What does arrears in accounting mean?Reading Time: 4 minutes
When a service is delivered and the agreed payment day is missed, or the pay comes after the due date, it’s said to be in arrears in accounting.
It isn’t always an overdue payment; it could also mean that a good or service is being paid for after the service is completed.
Arrears in accounting could be bills, services, utilities, employee benefits, loan repayments, etc.
Your business can receive arrears from customers or make payments in arrears to their vendors.
Types of Arrears in Accounting
Arrears are grouped into three:
- Call-in arrears
- Annuities in arrears
- Dividends in arrears
This situation occurs when the shares of a company are distributed among shareholders, and the due date for payment is missed.
If any shareholder fails to pay the call money within the fixed date, the amount not paid is called Calls-in-Arrear.
It is calculated by deducting the paid-up capital from the called-up capital.
Annuities in arrears
An annuity is a financial transaction that occurs at regular intervals in equal amounts over a given time: e.g., a Mortgage payment.
An annuity in arrears occurs when the scheduled payment is made at the end of the time interval rather than at the beginning.
An example is a loan repayment with installments due at the end of each calendar month.
Dividends in Arrears
Preferred Shareholders of a publicly traded company are often entitled to dividend payouts irrespective of the company’s profit or loss statement.
When the company fails to make the cumulative payout to preferred shareholders, dividends are said to be in arrears.
The company is also restricted from making any payouts to common shareholders until it settles dividends that are in arrears.
What does payment in arrears mean?
This is when your company pays for goods or services after receiving them. It is common practice with salaries and payments to vendors. Payments are only made to employees at the end of the service delivery.
With vendors, you could work with a company that invoices you with a payment term of net 30/60/90. This means you make a payment after receiving the service or product.
You will be paying in arrears.
You may have also heard it referred to as “invoice in arrears,” “bill in arrears,” or “arrears billing.”
Examples of Payments in arrears include but are not limited to postpaid phone service, postpaid water bills, postpaid gas bills, etc.
What are the advantages of payment in arrears?
- It reduces the risk of inaccurate payments. While billing in advance may raise an issue of refunds in case you overcharge a customer. On the other hand, if you undercharge, you will have to issue multiple bills.
- It’s less complex and more convenient to access service delivery. In payroll, it eliminates the wrong estimation of employee work hours.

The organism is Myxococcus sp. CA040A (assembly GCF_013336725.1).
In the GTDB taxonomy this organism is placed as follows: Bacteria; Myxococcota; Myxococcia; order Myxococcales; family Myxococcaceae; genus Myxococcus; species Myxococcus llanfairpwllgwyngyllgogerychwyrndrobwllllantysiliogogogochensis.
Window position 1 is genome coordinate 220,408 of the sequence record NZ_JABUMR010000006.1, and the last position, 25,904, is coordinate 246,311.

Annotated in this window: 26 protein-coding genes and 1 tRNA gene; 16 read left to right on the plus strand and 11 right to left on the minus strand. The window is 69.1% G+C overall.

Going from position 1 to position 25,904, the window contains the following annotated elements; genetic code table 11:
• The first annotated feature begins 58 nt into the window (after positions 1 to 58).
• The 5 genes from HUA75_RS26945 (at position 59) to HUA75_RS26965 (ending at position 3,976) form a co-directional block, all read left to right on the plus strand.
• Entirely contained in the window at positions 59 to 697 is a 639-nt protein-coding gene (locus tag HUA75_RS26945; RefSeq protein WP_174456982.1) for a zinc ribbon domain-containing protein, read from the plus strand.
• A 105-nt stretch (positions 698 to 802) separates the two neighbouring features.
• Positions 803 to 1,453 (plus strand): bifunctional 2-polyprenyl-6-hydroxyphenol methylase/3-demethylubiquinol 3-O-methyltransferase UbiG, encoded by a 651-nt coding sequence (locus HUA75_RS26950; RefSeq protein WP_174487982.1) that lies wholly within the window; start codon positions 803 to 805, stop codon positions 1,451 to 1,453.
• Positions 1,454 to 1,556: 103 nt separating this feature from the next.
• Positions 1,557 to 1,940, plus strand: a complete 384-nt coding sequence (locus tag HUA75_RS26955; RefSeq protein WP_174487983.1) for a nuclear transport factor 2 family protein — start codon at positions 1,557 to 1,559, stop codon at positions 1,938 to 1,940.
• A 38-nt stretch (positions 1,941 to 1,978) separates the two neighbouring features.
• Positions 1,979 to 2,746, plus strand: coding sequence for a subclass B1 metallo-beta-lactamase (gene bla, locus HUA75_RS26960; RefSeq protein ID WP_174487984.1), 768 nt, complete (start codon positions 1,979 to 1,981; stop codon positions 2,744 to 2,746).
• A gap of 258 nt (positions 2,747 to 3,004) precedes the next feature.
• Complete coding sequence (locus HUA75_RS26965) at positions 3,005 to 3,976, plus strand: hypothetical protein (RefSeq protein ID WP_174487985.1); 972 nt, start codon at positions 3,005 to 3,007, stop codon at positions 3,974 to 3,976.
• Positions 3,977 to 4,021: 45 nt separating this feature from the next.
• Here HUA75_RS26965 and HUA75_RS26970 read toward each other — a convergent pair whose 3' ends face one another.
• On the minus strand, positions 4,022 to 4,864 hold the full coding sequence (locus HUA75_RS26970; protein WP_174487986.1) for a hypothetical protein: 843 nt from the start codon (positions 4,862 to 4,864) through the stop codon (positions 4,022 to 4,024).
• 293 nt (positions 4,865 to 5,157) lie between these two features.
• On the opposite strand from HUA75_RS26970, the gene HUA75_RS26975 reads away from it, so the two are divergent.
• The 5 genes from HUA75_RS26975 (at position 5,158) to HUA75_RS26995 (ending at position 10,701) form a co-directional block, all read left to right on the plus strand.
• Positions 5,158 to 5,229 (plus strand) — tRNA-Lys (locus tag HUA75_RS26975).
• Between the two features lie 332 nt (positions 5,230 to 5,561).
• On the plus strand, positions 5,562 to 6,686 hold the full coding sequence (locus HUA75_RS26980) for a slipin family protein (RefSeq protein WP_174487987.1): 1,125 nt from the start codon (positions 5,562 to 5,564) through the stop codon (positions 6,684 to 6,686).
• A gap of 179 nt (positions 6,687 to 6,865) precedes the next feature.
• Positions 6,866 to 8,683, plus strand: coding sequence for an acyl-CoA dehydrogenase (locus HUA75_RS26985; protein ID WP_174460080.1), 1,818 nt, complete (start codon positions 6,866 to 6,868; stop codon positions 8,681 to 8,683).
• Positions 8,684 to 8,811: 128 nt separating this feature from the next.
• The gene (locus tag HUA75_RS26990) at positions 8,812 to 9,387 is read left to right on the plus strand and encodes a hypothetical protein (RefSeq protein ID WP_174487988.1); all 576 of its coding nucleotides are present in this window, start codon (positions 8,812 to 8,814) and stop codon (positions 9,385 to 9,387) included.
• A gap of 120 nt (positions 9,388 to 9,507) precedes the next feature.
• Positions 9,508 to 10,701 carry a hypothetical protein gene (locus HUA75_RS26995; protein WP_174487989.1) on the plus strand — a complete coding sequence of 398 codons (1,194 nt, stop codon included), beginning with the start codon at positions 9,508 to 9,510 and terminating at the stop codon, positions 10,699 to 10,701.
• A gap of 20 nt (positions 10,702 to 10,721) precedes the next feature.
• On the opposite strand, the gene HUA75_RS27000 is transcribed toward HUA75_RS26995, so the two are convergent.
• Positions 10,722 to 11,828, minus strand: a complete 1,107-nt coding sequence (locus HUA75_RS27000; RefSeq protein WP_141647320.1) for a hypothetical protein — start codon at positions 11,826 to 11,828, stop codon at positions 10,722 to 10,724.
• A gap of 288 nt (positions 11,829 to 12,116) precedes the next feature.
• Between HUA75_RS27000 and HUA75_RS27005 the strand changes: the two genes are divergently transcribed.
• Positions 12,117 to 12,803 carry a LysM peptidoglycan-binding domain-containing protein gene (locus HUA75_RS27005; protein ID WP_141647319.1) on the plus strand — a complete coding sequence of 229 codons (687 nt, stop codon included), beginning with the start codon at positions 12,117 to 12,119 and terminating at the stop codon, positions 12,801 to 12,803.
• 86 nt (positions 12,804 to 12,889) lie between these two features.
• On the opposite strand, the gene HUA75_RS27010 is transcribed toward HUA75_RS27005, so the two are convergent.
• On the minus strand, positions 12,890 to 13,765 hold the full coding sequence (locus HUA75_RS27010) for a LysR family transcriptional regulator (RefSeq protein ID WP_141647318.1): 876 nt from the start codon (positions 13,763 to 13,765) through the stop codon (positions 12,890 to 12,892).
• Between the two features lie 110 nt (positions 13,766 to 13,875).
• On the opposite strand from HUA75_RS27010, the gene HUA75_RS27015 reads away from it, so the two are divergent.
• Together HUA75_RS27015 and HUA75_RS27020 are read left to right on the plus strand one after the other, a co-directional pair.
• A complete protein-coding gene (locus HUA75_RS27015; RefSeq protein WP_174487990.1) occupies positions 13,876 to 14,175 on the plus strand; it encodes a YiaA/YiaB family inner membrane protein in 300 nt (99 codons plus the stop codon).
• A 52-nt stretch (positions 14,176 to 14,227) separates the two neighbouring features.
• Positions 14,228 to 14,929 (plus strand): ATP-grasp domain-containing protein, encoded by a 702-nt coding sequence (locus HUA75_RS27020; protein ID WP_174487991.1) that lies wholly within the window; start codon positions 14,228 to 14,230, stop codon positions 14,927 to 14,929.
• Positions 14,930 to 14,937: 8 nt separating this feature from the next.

Disadvantages of payment in arrears?
- You open your business to the chance of falling behind in payments, which could hurt the balancing of books. Try to keep a few payments in arrears, such as payroll, rent, and utilities.
- Employees may not like waiting for a couple of days to get paid.
What does a bill in arrears mean?
Bill in arrears means that you only charge your customers after a service or good is provided.
Small business owners usually prefer billing in arrears as it allows them to factor in every delivered service that may have been missed at the start of a project. This helps avoid miscalculations that may lead to overcharging or undercharging customers.
For example, a freelance graphic designer who sends in a design and has clients make a lot of alterations or requests more variations as against what was earlier agreed on would be much easier to accommodate by billing in arrears.
Also, most customers prefer paying for a good or service after seeing the final result.
Disadvantages of billing in arrears
- It could raise cash flow issues because your company won’t receive payments immediately.
- It increases the chances of bad debts as clients may likely default after providing them with total goods or services. Some of the factors could be customers having financial difficulty, they forgot or they didn’t receive an invoice.
How to reduce the risks of arrears in accounting
- You should conduct a credit check on clients to ensure they’re creditworthy and in good financial standing.
- To limit the risks of cash flow problems, you can require a deposit or down payment from clients.
- Ensure you track your invoices, set reminders, and resend when necessary using accounting software like Akaunting.
- Suppose a client has accumulated a lot in arrears. In that case, you can consider pausing your business arrangement until the payment obligations are fulfilled or a new agreement is created to avoid bad debt risk.
Final thoughts – Is billing in arrears good for your business?
As earlier highlighted, billing in arrears isn’t necessarily bad for your business. It opens up an opportunity to acquire more customers and be competitive in an increasingly credit-based market.
That said, deciding to bill on arrears also depends on your industry and compensation history. If your findings reveal that businesses in your niche don’t experience financial setbacks, it’s probably worth the shot. If that isn’t the case, you may want to opt for upfront payments.
For accurate tracking of your bills and invoices, it’s best to choose accounting software that saves you productive time as you stay on top of your income and expenses. Get started with Akaunting.